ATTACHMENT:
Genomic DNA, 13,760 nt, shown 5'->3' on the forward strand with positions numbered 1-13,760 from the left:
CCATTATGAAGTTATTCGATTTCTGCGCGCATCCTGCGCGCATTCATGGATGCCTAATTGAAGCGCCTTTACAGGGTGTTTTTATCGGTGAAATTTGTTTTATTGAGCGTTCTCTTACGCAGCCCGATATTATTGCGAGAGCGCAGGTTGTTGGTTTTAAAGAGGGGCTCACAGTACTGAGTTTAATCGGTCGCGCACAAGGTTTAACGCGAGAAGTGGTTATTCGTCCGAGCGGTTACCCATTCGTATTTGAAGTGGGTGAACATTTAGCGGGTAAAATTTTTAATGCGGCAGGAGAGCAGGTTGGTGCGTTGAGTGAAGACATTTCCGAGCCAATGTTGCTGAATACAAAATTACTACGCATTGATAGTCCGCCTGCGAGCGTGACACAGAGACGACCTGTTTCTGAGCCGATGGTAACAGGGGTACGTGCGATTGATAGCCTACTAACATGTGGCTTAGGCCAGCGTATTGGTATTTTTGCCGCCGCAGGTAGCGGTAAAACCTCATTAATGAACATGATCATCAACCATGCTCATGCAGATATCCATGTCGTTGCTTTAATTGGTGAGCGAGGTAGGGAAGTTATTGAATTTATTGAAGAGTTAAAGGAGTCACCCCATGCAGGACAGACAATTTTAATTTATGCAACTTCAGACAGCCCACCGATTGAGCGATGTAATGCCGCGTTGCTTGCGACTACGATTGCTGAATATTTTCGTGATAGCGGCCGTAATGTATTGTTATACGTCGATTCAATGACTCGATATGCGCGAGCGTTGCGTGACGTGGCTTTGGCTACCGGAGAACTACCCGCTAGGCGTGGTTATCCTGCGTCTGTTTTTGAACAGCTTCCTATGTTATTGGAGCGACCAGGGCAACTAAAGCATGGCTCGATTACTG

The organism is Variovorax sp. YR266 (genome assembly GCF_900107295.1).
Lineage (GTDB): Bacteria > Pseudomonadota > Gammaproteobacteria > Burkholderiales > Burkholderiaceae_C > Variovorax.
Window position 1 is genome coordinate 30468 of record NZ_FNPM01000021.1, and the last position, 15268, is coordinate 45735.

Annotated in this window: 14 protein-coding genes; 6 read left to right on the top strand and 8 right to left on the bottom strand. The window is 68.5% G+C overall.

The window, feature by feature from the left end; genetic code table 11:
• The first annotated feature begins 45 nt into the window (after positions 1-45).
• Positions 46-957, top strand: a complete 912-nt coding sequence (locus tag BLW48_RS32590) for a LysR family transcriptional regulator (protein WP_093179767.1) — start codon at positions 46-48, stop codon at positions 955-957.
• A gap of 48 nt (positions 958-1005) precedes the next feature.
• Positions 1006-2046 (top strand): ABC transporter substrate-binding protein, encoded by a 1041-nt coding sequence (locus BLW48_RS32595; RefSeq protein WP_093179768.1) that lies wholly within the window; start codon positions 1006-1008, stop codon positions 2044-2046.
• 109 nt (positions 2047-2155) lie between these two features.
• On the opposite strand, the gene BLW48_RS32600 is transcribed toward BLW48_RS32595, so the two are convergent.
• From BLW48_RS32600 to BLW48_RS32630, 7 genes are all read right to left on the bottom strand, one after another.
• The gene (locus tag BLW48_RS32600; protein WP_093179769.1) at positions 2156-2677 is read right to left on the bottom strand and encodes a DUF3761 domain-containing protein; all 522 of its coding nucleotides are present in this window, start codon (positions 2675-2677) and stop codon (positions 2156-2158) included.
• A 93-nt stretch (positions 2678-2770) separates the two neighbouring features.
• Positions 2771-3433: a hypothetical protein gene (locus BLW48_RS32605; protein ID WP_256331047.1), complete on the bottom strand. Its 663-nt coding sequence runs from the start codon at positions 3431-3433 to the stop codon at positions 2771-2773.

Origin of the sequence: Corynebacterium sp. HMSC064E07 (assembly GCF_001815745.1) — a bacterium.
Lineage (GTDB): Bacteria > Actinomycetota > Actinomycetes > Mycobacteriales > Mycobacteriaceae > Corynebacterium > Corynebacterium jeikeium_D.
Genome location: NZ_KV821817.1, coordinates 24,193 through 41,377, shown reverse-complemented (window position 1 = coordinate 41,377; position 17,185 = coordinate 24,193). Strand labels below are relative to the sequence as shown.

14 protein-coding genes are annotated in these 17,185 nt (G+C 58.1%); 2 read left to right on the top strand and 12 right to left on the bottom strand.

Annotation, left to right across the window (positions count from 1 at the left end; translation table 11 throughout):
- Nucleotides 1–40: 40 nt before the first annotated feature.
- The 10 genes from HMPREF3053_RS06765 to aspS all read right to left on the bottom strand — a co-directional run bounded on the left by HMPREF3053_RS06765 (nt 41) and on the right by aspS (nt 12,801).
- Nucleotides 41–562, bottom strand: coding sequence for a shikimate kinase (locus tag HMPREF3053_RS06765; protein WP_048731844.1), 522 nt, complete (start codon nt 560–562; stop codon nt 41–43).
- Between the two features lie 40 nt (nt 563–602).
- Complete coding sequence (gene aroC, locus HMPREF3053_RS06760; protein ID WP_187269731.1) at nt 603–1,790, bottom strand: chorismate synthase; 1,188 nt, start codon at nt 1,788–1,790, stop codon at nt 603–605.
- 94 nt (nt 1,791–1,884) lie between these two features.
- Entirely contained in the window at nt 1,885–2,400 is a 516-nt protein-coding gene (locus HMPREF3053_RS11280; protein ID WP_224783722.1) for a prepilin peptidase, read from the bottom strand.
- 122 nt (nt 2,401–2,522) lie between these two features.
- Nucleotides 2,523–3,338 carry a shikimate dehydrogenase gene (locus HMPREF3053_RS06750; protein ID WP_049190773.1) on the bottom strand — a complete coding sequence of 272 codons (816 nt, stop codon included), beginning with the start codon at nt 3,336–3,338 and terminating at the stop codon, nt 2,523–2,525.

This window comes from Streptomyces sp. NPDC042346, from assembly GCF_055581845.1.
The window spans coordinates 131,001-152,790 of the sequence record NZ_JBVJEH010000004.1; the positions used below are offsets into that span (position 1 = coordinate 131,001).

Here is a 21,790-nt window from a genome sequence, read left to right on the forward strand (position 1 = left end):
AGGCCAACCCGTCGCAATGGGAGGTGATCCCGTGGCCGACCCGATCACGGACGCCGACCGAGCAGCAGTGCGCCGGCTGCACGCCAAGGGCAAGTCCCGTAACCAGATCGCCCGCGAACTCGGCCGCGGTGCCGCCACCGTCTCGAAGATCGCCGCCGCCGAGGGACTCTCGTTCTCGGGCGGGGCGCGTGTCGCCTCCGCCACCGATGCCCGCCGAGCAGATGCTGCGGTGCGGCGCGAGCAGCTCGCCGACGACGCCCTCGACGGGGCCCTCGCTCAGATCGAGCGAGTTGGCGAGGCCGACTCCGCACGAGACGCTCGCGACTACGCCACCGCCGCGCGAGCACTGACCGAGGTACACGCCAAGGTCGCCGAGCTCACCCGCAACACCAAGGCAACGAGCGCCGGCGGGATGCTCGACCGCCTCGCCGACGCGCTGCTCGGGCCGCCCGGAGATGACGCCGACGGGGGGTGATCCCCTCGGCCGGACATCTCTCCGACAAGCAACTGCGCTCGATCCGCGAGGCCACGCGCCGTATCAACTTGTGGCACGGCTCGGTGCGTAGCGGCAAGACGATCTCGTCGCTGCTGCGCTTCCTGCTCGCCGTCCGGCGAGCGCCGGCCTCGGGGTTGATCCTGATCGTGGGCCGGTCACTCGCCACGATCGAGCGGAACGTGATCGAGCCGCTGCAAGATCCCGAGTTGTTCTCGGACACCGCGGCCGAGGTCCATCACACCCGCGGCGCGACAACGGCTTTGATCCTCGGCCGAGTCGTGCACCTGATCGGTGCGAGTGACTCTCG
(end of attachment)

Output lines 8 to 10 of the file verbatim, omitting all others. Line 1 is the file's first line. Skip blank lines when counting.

• The first annotated feature begins 45 nt into the window (after positions 1-45).
• Positions 46-957, top strand: a complete 912-nt coding sequence (locus tag BLW48_RS32590) for a LysR family transcriptional regulator (protein WP_093179767.1) — start codon at positions 46-48, stop codon at positions 955-957.
• A gap of 48 nt (positions 958-1005) precedes the next feature.